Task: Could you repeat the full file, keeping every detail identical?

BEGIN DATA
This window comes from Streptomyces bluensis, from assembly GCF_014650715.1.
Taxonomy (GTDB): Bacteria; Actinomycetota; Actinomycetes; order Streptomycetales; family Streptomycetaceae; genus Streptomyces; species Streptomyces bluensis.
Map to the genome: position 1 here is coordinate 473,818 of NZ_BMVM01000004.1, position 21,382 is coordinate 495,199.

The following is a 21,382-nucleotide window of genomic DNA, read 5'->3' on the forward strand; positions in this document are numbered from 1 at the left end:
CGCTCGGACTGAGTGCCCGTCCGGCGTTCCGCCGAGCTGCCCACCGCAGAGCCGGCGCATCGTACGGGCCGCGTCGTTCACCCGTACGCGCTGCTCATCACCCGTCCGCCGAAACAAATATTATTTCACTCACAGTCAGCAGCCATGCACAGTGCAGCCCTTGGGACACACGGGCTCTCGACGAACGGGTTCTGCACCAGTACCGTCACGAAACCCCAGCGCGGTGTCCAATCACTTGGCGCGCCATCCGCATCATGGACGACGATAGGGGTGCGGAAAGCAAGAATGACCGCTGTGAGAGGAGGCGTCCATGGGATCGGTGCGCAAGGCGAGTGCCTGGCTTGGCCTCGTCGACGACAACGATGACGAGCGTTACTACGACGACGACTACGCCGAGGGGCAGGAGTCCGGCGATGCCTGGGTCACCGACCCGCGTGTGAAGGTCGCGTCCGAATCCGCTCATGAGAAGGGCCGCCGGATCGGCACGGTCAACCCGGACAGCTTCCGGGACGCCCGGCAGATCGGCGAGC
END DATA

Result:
This window comes from Streptomyces bluensis, from assembly GCF_014650715.1.
Taxonomy (GTDB): Bacteria; Actinomycetota; Actinomycetes; order Streptomycetales; family Streptomycetaceae; genus Streptomyces; species Streptomyces bluensis.
Map to the genome: position 1 here is coordinate 473,818 of NZ_BMVM01000004.1, position 21,382 is coordinate 495,199.

The following is a 21,382-nucleotide window of genomic DNA, read 5'->3' on the forward strand; positions in this document are numbered from 1 at the left end:
CGCTCGGACTGAGTGCCCGTCCGGCGTTCCGCCGAGCTGCCCACCGCAGAGCCGGCGCATCGTACGGGCCGCGTCGTTCACCCGTACGCGCTGCTCATCACCCGTCCGCCGAAACAAATATTATTTCACTCACAGTCAGCAGCCATGCACAGTGCAGCCCTTGGGACACACGGGCTCTCGACGAACGGGTTCTGCACCAGTACCGTCACGAAACCCCAGCGCGGTGTCCAATCACTTGGCGCGCCATCCGCATCATGGACGACGATAGGGGTGCGGAAAGCAAGAATGACCGCTGTGAGAGGAGGCGTCCATGGGATCGGTGCGCAAGGCGAGTGCCTGGCTTGGCCTCGTCGACGACAACGATGACGAGCGTTACTACGACGACGACTACGCCGAGGGGCAGGAGTCCGGCGATGCCTGGGTCACCGACCCGCGTGTGAAGGTCGCGTCCGAATCCGCTCATGAGAAGGGCCGCCGGATCGGCACGGTCAACCCGGACAGCTTCCGGGACGCCCGGCAGATCGGCGAGC